I had better start recording those lisence plate numbers.

Bring on those code enforcement boys.

Did anyone catch the fact that Maier's Bakery has discontinued it's popular soft rye (seeded) bread? This is a travesty of the highest order perpetrated upon soft rye fans everywhere. Even the crew at Oh Yes was disbelieving of this aggregious error in judgment.

I want my...I want my soft rye seeded.

From the e-mail inbox Leveling the Playing Field for Employers

Getting Pennsylvania's economy on track takes a multi-faceted approach — from cleaning abandoned manufacturing sites to ready them for use to retraining our workforce. This week, I signed a new law that will:

-help employers resolve unemployment complaints faster,
-make sure that employers pay their fair share of unemployment costs, and
-introduce an innovative way to fund expanded job training opportunities for Pennsylvanians.

Employers in the commonwealth must pay for unemployment compensation — it is a cost of doing business in every state. Unemployment compensation (UC) rates are based primarily on an employer's history, or "experience" — what UC benefits have been paid on its behalf in the past. In general, new businesses or businesses with a stable workforce and few lay offs have lower rates. Those with higher turnover are charged a higher rate.

Over the years, some employers have come up with various schemes to evade the higher rates that they should be paying. By paying lower rates, these businesses are, in effect, raiding the UC Trust Fund, which in turns raises the cost for every other employer in the state.

Two years ago, I asked the Labor & Industry secretary to create a task force to examine these schemes. So far, the task force has completed 79 investigations and uncovered nearly $7.3 million in UC costs evaded by businesses. Dozens of other investigations are underway.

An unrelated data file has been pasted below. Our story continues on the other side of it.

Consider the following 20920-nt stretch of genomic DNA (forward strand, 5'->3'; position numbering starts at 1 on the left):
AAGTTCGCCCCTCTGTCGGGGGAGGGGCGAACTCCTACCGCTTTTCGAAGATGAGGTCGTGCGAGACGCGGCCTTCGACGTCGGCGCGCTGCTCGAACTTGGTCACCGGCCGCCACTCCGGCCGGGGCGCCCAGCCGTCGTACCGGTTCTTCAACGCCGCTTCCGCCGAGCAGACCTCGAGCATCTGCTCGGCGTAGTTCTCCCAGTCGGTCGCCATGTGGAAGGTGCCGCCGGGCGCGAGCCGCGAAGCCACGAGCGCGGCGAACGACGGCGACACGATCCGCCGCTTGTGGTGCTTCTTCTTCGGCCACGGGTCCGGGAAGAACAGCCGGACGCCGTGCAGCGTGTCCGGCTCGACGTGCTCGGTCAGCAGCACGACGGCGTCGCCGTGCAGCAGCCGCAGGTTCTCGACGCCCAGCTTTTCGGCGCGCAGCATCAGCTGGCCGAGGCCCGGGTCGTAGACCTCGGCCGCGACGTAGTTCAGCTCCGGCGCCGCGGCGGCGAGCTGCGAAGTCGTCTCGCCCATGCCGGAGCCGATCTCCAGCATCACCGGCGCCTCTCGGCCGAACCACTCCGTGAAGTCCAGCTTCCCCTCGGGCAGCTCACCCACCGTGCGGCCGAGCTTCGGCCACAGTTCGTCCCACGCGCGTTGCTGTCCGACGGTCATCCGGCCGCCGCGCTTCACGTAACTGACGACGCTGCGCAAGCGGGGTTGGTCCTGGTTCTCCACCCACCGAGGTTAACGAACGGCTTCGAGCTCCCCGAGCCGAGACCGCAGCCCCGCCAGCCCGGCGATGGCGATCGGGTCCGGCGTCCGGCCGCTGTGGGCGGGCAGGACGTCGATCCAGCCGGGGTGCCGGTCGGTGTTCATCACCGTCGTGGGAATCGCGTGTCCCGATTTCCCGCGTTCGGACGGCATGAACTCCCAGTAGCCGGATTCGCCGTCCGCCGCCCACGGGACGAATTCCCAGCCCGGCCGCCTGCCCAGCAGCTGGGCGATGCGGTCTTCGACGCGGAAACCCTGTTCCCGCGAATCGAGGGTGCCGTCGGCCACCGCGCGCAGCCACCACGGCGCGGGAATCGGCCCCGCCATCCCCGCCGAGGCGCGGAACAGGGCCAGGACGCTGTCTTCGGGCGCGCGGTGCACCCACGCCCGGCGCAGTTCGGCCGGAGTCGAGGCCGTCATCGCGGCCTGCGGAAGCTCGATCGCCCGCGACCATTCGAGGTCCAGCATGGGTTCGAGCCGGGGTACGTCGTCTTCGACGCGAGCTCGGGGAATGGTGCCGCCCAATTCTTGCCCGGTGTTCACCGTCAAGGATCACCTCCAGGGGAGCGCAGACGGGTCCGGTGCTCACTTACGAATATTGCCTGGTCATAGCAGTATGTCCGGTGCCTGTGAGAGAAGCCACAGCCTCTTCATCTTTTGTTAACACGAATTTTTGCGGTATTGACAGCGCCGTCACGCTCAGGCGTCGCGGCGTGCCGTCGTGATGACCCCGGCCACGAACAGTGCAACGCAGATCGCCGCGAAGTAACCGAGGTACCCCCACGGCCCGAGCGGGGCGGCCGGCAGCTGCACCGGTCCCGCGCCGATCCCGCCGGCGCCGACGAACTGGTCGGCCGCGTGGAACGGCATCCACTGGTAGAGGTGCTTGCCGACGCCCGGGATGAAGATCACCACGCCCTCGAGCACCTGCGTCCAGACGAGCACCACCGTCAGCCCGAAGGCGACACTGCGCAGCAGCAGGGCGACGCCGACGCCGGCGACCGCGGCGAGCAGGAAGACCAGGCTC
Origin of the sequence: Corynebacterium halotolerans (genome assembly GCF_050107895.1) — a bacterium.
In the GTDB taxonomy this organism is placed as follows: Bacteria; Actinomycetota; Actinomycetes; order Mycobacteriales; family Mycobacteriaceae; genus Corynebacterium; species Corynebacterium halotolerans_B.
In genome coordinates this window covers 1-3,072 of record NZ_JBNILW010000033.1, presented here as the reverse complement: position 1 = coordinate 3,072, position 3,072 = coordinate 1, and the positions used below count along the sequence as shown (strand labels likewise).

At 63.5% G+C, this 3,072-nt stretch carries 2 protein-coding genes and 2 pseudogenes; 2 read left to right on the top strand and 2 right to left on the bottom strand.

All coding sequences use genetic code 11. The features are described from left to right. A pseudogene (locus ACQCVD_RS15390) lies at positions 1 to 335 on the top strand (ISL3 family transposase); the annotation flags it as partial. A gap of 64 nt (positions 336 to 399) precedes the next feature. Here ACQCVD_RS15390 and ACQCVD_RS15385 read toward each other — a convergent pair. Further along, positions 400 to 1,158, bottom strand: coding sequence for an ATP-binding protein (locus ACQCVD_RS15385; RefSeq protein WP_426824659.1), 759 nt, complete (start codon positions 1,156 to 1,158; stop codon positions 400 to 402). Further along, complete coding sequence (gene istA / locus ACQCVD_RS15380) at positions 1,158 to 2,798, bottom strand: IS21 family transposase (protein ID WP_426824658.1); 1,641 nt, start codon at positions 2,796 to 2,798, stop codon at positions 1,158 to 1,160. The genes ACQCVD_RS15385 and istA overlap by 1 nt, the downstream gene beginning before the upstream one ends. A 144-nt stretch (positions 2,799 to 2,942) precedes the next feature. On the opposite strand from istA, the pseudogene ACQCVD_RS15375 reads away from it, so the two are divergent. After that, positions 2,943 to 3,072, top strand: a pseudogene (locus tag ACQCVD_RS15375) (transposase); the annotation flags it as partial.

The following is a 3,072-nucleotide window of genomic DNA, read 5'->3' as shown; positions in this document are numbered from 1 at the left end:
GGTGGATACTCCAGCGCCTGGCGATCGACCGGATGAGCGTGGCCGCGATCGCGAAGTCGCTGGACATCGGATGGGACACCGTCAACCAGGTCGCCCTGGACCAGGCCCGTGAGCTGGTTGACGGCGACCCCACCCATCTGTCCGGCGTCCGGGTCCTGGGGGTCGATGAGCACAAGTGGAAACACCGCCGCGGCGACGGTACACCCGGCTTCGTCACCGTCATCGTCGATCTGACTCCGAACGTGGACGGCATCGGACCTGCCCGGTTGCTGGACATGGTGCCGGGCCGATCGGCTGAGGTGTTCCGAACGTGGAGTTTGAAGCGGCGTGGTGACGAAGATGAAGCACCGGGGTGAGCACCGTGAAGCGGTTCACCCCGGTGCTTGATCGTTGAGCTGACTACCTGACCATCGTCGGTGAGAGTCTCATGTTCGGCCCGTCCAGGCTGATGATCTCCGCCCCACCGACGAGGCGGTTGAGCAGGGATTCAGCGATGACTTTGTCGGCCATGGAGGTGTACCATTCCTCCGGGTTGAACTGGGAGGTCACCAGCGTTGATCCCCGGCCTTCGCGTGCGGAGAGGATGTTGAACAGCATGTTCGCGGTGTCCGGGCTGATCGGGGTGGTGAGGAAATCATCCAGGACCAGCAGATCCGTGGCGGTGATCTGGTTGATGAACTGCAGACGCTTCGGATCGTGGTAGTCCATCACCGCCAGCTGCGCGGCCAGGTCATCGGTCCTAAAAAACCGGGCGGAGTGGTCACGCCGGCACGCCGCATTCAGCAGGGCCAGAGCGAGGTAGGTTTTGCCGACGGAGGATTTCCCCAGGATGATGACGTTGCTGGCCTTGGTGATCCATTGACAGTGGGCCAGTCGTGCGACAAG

The new legislation gives us additional tools to detect, deter and penalize employers who attempt to cheat on their unemployment payments. It will level the playing field for all business and make employers that attempt to manipulate the system suffer real financial and criminal penalties.

We've also come up with an innovative use for the penalties paid by those cheating the system. We will use the funds to train employees and make our economy more competitive. The money will go toward helping job training agencies expand their service to employers in hard-hit areas of the state. That training will help boost the earnings of our workforce and improve the competitive position of our industries.

Pennsylvania's companies who play by the rules make out in three ways -- swifter unemployment claims settlement, new rules that level the playing field and weed out cheats, and ready access to a well trained labor force made possible by turning a "penalty pool" into an "opportunity pool."


Governor Ed Rendell

Zach & a hoddog

Stupidity is the basic building block of the universe.--Francis Vincent Zappa

That's about it for today from planet Zappa.